To read In the Eye of the Storm: Volunteers and Australia’s Response to the HIV/AIDS Crisis during another global health crisis is a strange experience. One is made aware of the disparities in the Australian government’s response to the two events. Despite far more people in Australia having died from AIDS-related illnesses than from COVID-19, it took the government six years from the first death of an AIDS patient to develop a National HIV/AIDS Strategy. When in 1985 the Victorian Aids Council (VAC) received $50,000 in government funding, this was considered a game-changing amount of money. The starkest difference, which In the Eye of the Storm chronicles through its narrativised interviews with twelve people who were volunteers during the epidemic, is that a significant amount of the labour that went into responding to the HIV/AIDS crisis – nursing care, staffing information hotlines, running needle exchanges, community education, management of organisations – was unpaid labour.
The history of this volunteering is also, therefore, a history of government neglect and prejudice. In this light, the triumphalist, even patriotic tone taken by the authors of In the Eye of the Storm towards the Australian government’s response is disappointing. It is mentioned multiple times that Australia’s response to the HIV/AIDS epidemic was considered one of the best in the world. In place of an actual appraisal of the response we are delivered glib rhetoric, with phrases like: “volunteering – helping out a mate – lies at the core of Australian identity”. However, it is only in the introduction, written by the three Australian academics who compiled the book and conducted the interviews, that we encounter such congratulatory political rhetoric. The interviewees themselves are more critical; one volunteer, Gay, declares that “I don’t have a sense of ever being acknowledged as a worker. Yet my labour had real value”. Another, Jim, denounces the Beattie Labor government cutting to HIV services in the early 2000s. A few times interviewees use the word ‘neoliberal’ to characterise the changes that occurred in the HIV/AIDS ‘sector’ – once known as a community movement – during the 1990s, including the “marginalisation of HIV-positive people within AIDS service organisations”. The irony is that once the state eventually did respond in a more substantial way to the crisis, the influence was managerial and bureaucratic, and was lamented by many of the volunteers in the book.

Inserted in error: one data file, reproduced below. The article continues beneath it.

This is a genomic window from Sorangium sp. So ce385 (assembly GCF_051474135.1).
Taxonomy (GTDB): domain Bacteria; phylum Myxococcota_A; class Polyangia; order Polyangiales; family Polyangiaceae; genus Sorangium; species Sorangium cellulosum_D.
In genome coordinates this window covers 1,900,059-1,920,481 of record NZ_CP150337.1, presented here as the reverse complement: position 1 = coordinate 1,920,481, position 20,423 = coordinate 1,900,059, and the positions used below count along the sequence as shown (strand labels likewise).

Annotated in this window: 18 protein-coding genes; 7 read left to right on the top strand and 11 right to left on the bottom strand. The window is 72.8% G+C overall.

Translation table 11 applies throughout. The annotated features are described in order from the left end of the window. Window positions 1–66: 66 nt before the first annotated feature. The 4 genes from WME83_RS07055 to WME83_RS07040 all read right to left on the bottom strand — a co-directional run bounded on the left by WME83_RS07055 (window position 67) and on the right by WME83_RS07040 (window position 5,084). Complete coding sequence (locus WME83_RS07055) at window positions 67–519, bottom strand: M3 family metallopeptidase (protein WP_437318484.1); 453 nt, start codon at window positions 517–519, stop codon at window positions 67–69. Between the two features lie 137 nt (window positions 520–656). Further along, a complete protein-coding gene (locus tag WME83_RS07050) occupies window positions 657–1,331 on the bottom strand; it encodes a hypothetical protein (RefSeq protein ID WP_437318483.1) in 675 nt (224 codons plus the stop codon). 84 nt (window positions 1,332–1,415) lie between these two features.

The interviews cover a diverse range of material, and the authors have taken care to ensure experiences in various locations and with different kinds of volunteering are included. The book features moving accounts of what it was like to care for dying loved ones and is worth reading for the humanising and affectionate qualities of these portraits alone. Most of the volunteers interviewed were gay men themselves, some living with HIV and some not. At the same time dealing with both the traumatic loss of people around them, they also had to deal with the marginalisation of their communities due to the stigma associated with the virus. More than one interviewee described the period as having felt like a war, the memorialisation of which is accorded little to no wider social importance in comparison to other mass tragedies.
The authors conscientiously highlight the caring role played by women, including lesbians who found themselves involved in HIV/AIDS organisations due to adjacent political struggles. Gay liberation groups such as the Homosexual Law Reform Society, the Daughters of Bilitis, and the Campaign Against Moral Persecution had been around for more than ten years before AIDS derailed the momentum towards sexual liberation and ushered in a new kind of political and activist ethos. In the Eye of the Storm is thus valuable as a historical account of the formation of HIV/AIDS institutions, chronicling the development of the various committees, councils, networks, and community organisations as they were being set up in the 80s and developed over the subsequent decades. This period has shaped both LGBT politics and public health today. The AIDS Action Committee was founded in 1983, an antecedent of the AIDS Council of NSW, now ACON. The Victorian AIDS Action Committee of 1983 is now known as Thorne Harbour Health. The structure of the wide-ranging interviews allows for discussion of this history alongside far more personal and emotionally involved anecdotes. The volunteers have especially poignant insights into the nature of care and illness, the burden of stigma and shame, and the power of solidarity. All of these lessons are particularly important at this time. The proximity in the book of personal testimony to political detail is fitting, for the nature of the crisis – as the volunteers describe it – was something that deeply touched and damaged the most personal parts of people’s lives, but was at the same time an immensely politicised moment in a wider social struggle – a struggle with collective solutions.